(Textbook of pharmacology and therapeutics).
  • https://www​.accessdata​​/nda/2019/213217Orig1s000MultidisciplineR.pdf.
    (FDA website with product labels and initial medical review of the safety and efficacy of zanubrutinib; mentions on pages 116-117 that ALT elevations arose in 26% of patients but were above 5 times ULN in less than 1% and that no instance of severe hepatic injury was reported ).
  • Wang ML, Rule S, Martin P, Goy A, Auer R, Kahl BS, Jurczak W, et al. Targeting BTK with ibrutinib in relapsed or refractory mantle-cell lymphoma. N Engl J Med. 2013;369:507–16. [PMC free article: PMC4513941] [PubMed: 23782157]
    (Among 111 patients with refractory mantle cell lymphoma treated with ibrutinib for 1-24 months, the objective response rate was 68% [complete in 21%]; listing of side effects does not include ALT elevations or hepatotoxicity).
  • Byrd JC, Furman RR, Coutre SE, Flinn IW, Burger JA, Blum KA, Grant B, et al. Targeting BTK with ibrutinib in relapsed chronic lymphocytic leukemia. N Engl J Med. 2013;369:32–42. [PMC free article: PMC3772525] [PubMed: 23782158]
    (Among 85 patients with refractory CLL treated with ibrutinib as a single agent, the overall response rate was 71%; side effects included diarrhea [49%], fatigue [32%], cough [31%], arthralgias [27%], rash [27%], fever [27%], peripheral edema [21%] and hypertension [18%]; ALT elevations and hepatotoxicity were not listed or mentioned).
  • Ponader S, Burger JA. Bruton's tyrosine kinase: from X-linked agammaglobulinemia toward targeted therapy for B-cell malignancies. J Clin Oncol. 2014;32:1830–9. [PMC free article: PMC5073382] [PubMed: 24778403]
    (History of discovery of X-linked agammaglobulinemia, identification of BTK as its cause, elucidation of role of BTK in the pathway of B cell activation, and development of BTK inhibitors including ibrutinib).
  • Ibrutinib (Imbruvica) for chronic lymphocytic leukemia. Med Lett Drugs Ther. 2014;56(1440):29–30. [PubMed: 24736247]
    (Concise review of mechanism of action, efficacy, safety and cost of ibrutinib shortly after its approval for use in the US, mentions that serious adverse events include cytopenias, bleeding and infections; no mention of ALT elevations or hepatotoxicity).
  • de Jésus Ngoma P, Kabamba B, Dahlqvist G, Sempoux C, Lanthier N, Shindano T, Van Den Neste E, Horsmans Y. Occult HBV reactivation induced by ibrutinib treatment: a case report. Acta Gastroenterol Belg. 2015;78:424–6. [PubMed: 26712054]
    (80 year old man with refractory CLL had anti-HBc in serum without HBsAg but with low levels of HBV DNA [85 IU/mL] and developed reactivation of hepatitis B 5 months after starting ibrutinib [HBV DNA 23 million IU/mL, HBsAg positive, ALT 103 U/L], responding to entecavir with decline in HBV DNA and ALT levels but remaining HBsAg positive).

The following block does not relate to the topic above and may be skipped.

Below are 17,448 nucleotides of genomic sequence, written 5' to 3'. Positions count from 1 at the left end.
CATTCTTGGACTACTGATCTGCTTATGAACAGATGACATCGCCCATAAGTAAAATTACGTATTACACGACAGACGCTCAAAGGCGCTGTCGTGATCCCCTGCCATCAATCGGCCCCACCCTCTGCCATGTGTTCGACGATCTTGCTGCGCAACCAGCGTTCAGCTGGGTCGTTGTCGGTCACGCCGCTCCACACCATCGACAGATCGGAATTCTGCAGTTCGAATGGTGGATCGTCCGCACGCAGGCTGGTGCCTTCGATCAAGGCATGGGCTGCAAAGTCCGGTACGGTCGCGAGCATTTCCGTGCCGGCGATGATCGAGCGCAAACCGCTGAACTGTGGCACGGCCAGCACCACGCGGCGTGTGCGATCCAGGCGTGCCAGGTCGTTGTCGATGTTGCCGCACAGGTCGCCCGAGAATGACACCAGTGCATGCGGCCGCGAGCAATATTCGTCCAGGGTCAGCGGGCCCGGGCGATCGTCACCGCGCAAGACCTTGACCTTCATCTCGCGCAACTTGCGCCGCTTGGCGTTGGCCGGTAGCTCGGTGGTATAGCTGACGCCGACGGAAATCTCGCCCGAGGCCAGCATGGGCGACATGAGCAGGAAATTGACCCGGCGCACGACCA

• Walter HS, Rule SA, Dyer MJ, Karlin L, Jones C, Cazin B, Quittet P, et al. A phase 1 clinical trial of the selective BTK inhibitor ONO/GS-4059 in relapsed and refractory mature B-cell malignancies. Blood. 2016;127:411–9. [PMC free article: PMC4731845] [PubMed: 26542378]
    (Among 90 patients with B-cell malignancies treated with zanubrutinib in escalating doses, response rates were highest in those with CLL [96%] and mantel cell lymphoma [92%], and adverse events included anemia [32%], thrombocytopenia [18%], diarrhea [18%], rash [18%], fever [13%], neutropenia [12%], nausea [12%] and cough [11%]; no mention of ALT elevations or hepatotoxicity).
  • Nandikolla AG, Derman O, Nautsch D, Liu Q, Massoumi H, Venugopal S, Braunschweig I, Janakiram M. Ibrutinib-induced severe liver injury. Clin Case Rep. 2017;5:735–8. [PMC free article: PMC5458017] [PubMed: 28588800]
    (62 year old man with refractory CLL and hematopoietic cell transplant was started on ibrutinib and developed progressive liver injury [bilirubin 7.0 rising to 35.2 mg/dL, ALT 743 U/L, Alk P 486 U/L], which persisted despite stopping ibrutinib until he died of progressive disease 4 months later).
  • Kahn A, Horsley-Silva JL, Lam-Himlin DM, Reeder CB, Douglas DD, Carey EJ. Ibrutinib-induced acute liver failure. Leuk Lymphoma. 2018;59:512–4. [PubMed: 28693376]
    (59 year old woman with Waldenström's macroglobulinemia developed fatigue 9 months after starting ibrutinib [bilirubin 2.5 rising to 13.6 mg/dL, ALT 441 U/L, AST 2707 U/L, Alk P 159 U/L, INR 7.7, lactate 9.4 mmol/L], with slow resolution after stopping).
  • Wong J, Cher L, Griffiths J, Cohen A, Huang J, Wang L, Gregory G, et al. Efficacy of zanubrutinib in the treatment of Bing-Neel Syndrome. HemaSphere. 2018;2:e155. [PMC free article: PMC6745965] [PubMed: 31723793]
    (74 year old man with relapsed and refractory Waldenström macroglobulinemia and cervical and thoracic cord tumor infiltration had a clinical response to a 15 month course of zanubrutinib; no mention of adverse reactions or hepatotoxicity).
  • Guo Y, Liu Y, Hu N, Yu D, Zhou C, Shi G, Zhang B, et al. Discovery of zanubrutinib (BGB-3111), a novel, potent, and selective covalent inhibitor of Bruton's tyrosine kinase. J Med Chem. 2019;62:7923–40. [PubMed: 31381333]
    (Description of development and characterization of zanubrutinib, a second generation and more selective inhibitor of Bruton’s tyrosine kinase than ibrutinib having less activity against other kinase families such as EGFR and Src).
  • Tam CS, Trotman J, Opat S, Burger JA, Cull G, Gottlieb D, Harrup R, et al. Phase 1 study of the selective BTK inhibitor zanubrutinib in B-cell malignancies and safety and efficacy evaluation in CLL. Blood. 2019;134:851–9. [PMC free article: PMC6742923] [PubMed: 31340982]
    (Among 89 patients with B cell malignancies treated with zanubrutinib [320 mg daily], the overall response rate was 96% and adverse events were common but generally mild-to-moderate; no mention of ALT elevations or hepatotoxicity and no liver related serious adverse events).